The Star (Nairobi)

Kenya: Senators, MPs Resolve to Counter 'Governors' Arrogance'

The two Houses of Parliament have unanimously agreed to whittle down the excesses of county governors by fast tracking two crucial bills that will drastically check their "arrogance." The decision was reached during yesterday's joint informal sitting of the Senate and the National Assembly at Parliament Buildings chaired by House Speakers Ekwe Ethuro and Justin Muturi.

The meeting is a subject of the recent High Court injunction against the Senate impeachment of Embu Governor Martin Wambora for abuse of office, corruption and violation of the constitution. The meeting was also called to discuss the fallout between the legislature and judiciary, after the judiciary was accused of meddling in the affairs of the Parliament. The High Court has issued a number of injunctions against the National Assembly.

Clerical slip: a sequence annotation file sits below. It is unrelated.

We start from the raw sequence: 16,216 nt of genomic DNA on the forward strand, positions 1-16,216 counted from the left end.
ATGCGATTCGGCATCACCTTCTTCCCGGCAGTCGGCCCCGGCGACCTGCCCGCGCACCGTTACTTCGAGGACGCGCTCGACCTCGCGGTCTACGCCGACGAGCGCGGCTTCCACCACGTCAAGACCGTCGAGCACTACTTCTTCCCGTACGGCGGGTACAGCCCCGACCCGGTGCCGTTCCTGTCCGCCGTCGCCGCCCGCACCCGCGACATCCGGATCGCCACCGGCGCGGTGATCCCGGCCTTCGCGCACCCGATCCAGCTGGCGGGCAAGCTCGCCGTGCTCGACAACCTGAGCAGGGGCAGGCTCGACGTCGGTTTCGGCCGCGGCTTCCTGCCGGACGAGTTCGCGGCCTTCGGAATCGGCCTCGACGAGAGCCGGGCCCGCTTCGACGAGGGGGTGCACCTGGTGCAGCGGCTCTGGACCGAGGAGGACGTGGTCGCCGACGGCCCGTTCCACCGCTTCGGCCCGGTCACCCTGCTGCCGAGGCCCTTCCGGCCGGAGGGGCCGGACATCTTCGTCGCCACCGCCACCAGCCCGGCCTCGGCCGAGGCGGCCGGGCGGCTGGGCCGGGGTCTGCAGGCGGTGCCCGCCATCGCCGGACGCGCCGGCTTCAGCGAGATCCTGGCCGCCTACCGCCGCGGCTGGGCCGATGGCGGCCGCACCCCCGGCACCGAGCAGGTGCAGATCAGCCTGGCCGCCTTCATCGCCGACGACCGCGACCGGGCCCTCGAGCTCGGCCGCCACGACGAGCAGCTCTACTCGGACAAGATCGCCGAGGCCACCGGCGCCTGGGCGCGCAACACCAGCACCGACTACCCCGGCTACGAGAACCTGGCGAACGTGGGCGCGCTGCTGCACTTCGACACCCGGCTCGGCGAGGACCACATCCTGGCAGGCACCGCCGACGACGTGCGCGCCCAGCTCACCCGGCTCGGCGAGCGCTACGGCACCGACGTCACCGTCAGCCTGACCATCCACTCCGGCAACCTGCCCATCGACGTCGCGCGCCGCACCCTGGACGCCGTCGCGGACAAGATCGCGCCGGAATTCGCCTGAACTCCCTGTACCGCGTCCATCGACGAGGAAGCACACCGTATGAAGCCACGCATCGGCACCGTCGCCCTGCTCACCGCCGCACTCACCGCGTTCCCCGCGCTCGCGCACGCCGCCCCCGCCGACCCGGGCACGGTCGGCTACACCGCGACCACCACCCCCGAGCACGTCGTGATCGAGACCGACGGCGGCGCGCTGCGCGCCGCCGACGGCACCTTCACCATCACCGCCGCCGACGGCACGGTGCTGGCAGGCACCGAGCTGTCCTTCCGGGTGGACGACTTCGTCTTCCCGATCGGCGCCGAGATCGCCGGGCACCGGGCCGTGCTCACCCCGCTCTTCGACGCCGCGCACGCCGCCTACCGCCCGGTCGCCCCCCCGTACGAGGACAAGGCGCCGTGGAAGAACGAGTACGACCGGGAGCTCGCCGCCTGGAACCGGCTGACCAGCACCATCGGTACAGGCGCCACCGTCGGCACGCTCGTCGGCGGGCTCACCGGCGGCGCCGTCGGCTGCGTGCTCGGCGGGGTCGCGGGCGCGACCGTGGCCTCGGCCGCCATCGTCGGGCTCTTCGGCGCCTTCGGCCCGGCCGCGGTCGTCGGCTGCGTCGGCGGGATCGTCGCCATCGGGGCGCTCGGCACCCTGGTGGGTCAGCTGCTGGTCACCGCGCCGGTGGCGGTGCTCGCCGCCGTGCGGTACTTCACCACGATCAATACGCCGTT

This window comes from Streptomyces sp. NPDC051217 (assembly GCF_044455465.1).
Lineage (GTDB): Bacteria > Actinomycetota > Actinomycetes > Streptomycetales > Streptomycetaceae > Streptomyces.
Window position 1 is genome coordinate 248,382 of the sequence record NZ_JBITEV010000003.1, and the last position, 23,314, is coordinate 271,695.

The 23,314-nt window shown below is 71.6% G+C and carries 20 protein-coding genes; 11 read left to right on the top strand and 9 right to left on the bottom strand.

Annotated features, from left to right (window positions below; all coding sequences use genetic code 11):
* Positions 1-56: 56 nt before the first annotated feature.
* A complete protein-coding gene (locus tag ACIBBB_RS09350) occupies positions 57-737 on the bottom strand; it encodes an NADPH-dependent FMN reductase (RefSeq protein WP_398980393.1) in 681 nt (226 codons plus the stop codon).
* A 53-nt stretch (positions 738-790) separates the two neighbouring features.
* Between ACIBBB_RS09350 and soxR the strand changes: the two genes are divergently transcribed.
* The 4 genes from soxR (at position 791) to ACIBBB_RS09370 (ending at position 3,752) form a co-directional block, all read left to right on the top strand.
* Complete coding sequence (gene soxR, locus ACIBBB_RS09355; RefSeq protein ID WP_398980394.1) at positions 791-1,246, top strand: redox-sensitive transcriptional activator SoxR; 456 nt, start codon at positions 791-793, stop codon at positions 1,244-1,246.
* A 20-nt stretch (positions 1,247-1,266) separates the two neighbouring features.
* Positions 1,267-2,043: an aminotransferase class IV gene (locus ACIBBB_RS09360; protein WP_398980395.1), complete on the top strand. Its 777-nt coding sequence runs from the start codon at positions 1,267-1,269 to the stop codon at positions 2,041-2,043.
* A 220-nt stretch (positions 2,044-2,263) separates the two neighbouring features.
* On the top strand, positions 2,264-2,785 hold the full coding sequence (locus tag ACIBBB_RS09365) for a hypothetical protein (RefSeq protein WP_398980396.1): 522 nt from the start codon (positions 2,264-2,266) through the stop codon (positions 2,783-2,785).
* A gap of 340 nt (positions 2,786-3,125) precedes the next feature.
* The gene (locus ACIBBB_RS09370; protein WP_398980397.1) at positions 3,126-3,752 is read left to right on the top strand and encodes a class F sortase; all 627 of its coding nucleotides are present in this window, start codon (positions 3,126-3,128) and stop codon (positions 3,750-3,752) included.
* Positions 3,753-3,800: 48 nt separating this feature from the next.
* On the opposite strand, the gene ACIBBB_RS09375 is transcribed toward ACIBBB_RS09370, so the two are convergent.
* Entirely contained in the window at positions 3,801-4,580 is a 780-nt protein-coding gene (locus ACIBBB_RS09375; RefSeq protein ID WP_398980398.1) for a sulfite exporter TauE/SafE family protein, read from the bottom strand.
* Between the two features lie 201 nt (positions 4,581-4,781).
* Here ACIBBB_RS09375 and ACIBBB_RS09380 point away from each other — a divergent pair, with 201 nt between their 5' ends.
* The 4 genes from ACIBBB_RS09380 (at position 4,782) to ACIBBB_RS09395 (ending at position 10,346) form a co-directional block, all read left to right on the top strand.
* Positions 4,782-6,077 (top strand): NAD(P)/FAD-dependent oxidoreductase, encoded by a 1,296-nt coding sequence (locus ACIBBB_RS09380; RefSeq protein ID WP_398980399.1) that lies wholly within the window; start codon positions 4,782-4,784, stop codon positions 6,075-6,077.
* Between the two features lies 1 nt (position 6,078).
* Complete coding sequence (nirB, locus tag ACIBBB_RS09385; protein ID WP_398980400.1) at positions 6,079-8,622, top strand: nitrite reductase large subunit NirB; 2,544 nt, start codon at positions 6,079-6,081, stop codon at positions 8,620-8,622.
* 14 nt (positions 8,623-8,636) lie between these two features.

Yesterday, Parliament was incensed after governors obtained court orders not to appear before parliamentary committees after they were invited to account to their alleged financial mess in counties. They had been invited by the Senate Finance Committee.

The National Assembly agreed to expedite the enactment of the County Governments (Amendment) Bill 2013 sponsored by Kakamega Senator Bonny Khalwale and the Flag, Emblems, Names and Titles (amendment) Bill 2013 by Nandi Senator Stephen Sang. The Senate has already disposed off the two bills.

The county bill seeks to introduce county government development boards chaired by Senators and MPs in their counties.

The titles bill seeks to strip governors of flashy titles like 'your Excellency' and the flying of the national flag on their cars.

"We agreed to ensure that the relations between the two crucial arms of the government are enhanced through mutual respect in the discharge of their mandates. It was also clear that the governors be held to account by honouring invitations to appear before the parliamentary committees," an MP said.

The meeting also mocked the judiciary of playing judicial activism on their forbearance in issuing orders stopping decisions passed by Parliament.

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